In late October, the IDX team travelled to Grafton, NSW for the final IDX Flint revisit for 2018.
The team’s first visit to the Clarence Valley region was in August 2017, when the team delivered a series of digital making workshops with the mob from Gurehlgam, a local Aboriginal Community service provider based in Grafton.
Gurehlgam were the successful recipients of the IDX Flint program which provides $15,000 of in-kind support for regional and remote communities through two days of hands on workshops for young people, two days of skills development for local facilitators, and a tailored kit of equipment and educational resources to the value of $10,000.
Since the program kicked off in 2016 the team have visited over 20 communities across Australia, and this year the team began revisiting Flint sites, to provide further training and support to local facilitators.
IDX Operations Manager Grant Cameron said he was excited to return to Grafton to reconnect with local facilitators and see what the program had sparked amongst the community.
“A key part of IDX Flint is the program’s specialised tech training for local facilitators, enabling them to deliver digital workshops and build new skills in local educators and leaders. Through our revisits we can ensure our local facilitators have the tools and skills they need to continue the work they are doing,” Grant said.
Since the last visit, Gurehlgam have set up a dedicated youth service, and have big plans to continue their digital journey to inspire the next generation of Indigenous digital makers in Grafton.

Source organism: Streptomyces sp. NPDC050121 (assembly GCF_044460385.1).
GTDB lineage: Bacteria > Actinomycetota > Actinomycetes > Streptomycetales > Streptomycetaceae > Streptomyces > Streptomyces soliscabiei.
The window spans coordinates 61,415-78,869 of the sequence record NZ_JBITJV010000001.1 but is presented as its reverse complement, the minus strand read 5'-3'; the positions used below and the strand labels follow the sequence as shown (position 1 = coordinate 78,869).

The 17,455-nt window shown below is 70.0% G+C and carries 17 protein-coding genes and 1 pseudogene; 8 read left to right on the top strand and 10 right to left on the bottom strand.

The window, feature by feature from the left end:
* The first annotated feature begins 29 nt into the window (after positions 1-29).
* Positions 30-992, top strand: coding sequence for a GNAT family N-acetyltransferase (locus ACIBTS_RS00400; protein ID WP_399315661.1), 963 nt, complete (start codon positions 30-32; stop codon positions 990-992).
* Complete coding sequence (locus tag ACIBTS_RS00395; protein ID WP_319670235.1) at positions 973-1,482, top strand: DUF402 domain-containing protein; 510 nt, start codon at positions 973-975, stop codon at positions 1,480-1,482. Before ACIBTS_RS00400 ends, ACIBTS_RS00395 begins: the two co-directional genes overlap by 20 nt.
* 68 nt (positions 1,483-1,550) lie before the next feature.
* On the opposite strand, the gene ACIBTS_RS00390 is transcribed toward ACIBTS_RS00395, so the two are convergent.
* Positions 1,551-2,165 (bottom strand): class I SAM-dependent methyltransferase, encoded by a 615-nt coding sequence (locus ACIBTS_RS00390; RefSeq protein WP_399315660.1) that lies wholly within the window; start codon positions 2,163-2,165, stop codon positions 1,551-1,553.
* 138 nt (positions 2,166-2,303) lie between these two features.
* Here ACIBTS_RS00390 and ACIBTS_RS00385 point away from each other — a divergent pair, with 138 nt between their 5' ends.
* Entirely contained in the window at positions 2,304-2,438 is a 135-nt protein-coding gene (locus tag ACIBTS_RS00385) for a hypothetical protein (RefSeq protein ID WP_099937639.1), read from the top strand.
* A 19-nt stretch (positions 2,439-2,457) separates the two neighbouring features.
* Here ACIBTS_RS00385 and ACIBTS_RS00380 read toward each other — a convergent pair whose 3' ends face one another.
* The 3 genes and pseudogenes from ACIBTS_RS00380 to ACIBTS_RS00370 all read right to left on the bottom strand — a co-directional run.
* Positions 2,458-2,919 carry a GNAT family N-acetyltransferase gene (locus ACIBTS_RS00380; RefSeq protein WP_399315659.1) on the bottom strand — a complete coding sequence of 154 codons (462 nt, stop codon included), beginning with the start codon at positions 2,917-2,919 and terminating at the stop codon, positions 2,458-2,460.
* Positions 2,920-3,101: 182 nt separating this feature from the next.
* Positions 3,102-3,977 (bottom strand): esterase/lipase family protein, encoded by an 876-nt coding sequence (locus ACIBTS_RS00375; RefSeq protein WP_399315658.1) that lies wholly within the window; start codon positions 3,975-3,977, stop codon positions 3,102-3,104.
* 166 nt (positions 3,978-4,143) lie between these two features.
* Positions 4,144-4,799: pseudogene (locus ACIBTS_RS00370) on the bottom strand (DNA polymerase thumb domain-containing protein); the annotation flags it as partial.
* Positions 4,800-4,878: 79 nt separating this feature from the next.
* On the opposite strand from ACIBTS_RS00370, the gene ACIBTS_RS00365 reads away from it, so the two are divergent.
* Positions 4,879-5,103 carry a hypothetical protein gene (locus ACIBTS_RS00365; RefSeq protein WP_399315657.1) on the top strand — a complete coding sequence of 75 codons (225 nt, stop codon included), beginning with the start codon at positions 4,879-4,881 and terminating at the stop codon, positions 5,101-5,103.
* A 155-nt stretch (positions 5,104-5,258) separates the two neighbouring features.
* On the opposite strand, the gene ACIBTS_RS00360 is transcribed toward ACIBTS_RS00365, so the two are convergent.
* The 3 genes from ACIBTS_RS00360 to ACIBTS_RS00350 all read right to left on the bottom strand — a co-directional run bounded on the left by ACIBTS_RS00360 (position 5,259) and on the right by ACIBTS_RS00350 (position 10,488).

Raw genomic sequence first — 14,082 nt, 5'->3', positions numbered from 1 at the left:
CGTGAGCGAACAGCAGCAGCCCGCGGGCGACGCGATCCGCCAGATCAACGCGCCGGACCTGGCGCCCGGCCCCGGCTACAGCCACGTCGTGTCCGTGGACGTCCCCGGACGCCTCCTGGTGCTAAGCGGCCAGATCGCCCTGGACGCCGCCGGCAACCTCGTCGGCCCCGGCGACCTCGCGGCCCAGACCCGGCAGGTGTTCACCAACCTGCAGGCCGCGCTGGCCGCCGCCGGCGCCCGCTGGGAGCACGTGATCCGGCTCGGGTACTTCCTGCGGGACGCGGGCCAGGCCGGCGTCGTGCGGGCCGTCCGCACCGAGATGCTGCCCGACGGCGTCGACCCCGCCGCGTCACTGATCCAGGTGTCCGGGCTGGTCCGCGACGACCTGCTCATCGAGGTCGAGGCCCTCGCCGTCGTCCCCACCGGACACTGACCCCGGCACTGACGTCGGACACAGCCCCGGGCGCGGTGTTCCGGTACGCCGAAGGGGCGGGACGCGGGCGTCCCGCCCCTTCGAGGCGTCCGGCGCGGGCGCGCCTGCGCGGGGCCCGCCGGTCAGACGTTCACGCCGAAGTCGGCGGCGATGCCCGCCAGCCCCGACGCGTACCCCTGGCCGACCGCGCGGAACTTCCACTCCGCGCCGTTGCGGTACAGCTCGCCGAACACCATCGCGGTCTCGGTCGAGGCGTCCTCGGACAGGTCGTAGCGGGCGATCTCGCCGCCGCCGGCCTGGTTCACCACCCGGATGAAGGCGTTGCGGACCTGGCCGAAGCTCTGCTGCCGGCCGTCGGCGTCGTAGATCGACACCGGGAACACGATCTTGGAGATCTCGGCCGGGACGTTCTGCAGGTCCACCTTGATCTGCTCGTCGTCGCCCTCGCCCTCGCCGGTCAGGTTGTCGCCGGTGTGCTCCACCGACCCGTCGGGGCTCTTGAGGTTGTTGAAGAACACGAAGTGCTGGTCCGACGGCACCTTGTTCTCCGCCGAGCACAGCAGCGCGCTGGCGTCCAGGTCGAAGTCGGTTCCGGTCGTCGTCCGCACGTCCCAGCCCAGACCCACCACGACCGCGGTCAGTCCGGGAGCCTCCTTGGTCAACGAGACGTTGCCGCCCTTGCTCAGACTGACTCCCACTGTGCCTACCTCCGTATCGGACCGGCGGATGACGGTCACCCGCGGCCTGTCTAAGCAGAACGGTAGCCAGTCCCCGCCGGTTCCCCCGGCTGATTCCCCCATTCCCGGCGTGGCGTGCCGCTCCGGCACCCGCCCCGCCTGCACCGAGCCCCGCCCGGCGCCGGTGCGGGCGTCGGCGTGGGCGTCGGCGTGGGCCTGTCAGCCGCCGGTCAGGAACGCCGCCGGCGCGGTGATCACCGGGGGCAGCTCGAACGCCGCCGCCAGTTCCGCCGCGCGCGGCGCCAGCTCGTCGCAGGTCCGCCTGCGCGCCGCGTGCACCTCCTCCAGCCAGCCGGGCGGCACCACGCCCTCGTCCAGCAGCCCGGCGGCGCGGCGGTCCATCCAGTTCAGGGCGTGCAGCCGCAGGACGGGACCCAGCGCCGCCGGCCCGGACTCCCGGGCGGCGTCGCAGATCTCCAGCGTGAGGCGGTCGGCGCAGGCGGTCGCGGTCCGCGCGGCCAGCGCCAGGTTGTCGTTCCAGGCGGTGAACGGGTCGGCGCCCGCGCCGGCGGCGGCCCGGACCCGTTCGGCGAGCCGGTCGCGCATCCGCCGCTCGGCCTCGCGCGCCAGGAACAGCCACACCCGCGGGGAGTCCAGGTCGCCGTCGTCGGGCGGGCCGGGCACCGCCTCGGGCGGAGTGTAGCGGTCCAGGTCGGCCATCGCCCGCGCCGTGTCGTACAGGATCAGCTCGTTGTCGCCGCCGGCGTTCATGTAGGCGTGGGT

Local Gumbaynggirr man Colin Skinner is the co-ordinator of the newly opened Aboriginal Youth Empowerment Service at Gurehlgam. He is also a local Flint facilitator, and recently helped lead the digital making workshops during the team’s visit in October.
In Colin’s role at the centre, he works closely with local schools, New School of Arts Neighbourhood House (NSOANH) as well both youth and Aboriginal services in the region to provide assistance to at risk Indigenous youth aged 12 to 18 years.
“I work with young people who are at risk of leaving school, are involved in the criminal justice system, or disengaged. They find it difficult to engage and that’s where we can work with them to help them reconnect with culture and empower them to make positive choices in the future,” Colin said.
He said that the digital making workshops were an excellent opportunity to engage local youth and explore the opportunities the digital world offers.
“It’s something interesting and something they have never seen before,” he explained.
While the new youth service only opened it’s doors in April 2018, Colin said the workshops had already sparked the interest of many kids in the community.
“We had kids from the local high school come and participate in the workshops. They are already asking when the workshops will be happening again and when they can next get their hands on the tech,” he said.
Digital ‘makerspace’ the next step for Grafton
Colin and the mob at Gurehlgam have big plans to further encourage digital excellence among their young people in the Clarence Valley Region, with plans to open a ‘makerspace’ at the centre.
“My vision is to create a space where we have these new technologies available to these kids regularly. A place they can come and learn and explore the technology and spark their interest” Colin said.
“We’ve already had a lot of interest from the community, it’s just a matter of now finding the funding for the space,” he said.
The service is also keen to use the tech as a way to connect their young people back to culture. Colin explained that many of the local Indigenous young people were disconnected to their culture and access to new technologies like the ones available through the Flint program, could help reconnect and empower local mob.
“We can use these technologies in so many ways. We could use the drone to map cultural sites with the help of our Elders and later create a virtual reality app for our young people to explore.” “The possibilities are limitless!”
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